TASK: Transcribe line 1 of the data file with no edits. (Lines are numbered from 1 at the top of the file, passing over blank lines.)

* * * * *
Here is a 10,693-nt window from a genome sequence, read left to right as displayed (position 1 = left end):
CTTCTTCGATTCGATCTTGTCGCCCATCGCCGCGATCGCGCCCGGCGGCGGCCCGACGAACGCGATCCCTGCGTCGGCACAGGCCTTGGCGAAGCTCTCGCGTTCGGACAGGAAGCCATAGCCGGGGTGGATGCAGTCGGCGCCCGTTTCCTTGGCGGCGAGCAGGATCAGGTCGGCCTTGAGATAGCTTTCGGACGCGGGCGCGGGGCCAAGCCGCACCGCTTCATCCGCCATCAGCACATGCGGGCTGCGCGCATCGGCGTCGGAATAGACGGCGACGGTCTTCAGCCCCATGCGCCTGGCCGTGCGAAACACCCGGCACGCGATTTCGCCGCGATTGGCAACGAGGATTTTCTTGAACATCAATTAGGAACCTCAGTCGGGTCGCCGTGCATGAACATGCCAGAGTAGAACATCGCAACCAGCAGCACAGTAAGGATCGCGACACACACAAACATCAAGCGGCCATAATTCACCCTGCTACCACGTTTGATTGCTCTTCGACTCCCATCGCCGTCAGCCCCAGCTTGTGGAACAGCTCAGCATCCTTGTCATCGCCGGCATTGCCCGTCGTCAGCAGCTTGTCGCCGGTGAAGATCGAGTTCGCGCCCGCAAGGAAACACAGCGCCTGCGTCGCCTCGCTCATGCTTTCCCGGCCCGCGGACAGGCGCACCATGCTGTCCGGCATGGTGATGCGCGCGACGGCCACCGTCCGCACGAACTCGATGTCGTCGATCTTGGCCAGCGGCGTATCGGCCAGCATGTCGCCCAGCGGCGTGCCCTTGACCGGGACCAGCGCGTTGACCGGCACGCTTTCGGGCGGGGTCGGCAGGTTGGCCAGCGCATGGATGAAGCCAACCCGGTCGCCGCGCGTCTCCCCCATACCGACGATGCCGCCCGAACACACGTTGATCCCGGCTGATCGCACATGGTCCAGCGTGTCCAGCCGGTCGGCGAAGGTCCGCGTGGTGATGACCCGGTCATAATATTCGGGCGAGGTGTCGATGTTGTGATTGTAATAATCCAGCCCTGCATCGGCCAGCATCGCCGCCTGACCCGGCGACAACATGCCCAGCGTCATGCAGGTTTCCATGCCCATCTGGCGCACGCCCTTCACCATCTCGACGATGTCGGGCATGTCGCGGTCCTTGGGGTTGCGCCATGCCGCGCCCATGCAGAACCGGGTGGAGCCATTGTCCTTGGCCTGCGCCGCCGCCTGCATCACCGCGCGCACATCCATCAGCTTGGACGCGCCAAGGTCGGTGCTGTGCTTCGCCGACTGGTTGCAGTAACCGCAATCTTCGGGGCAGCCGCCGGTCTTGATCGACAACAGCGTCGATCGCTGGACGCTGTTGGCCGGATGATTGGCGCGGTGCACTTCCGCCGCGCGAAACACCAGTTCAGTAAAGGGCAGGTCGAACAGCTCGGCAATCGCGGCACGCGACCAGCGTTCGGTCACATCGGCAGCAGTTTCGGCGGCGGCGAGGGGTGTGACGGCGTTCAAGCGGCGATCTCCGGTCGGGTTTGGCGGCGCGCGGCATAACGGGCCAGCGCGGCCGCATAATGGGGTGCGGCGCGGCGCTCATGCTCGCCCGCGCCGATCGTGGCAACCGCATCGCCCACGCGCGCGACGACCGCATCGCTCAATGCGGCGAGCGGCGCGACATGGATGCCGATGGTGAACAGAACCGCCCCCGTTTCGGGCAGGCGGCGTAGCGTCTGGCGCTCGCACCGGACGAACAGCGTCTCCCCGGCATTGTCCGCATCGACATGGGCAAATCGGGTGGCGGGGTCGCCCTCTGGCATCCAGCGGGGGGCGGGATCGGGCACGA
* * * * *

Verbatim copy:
Here is a 10,693-nt window from a genome sequence, read left to right as displayed (position 1 = left end):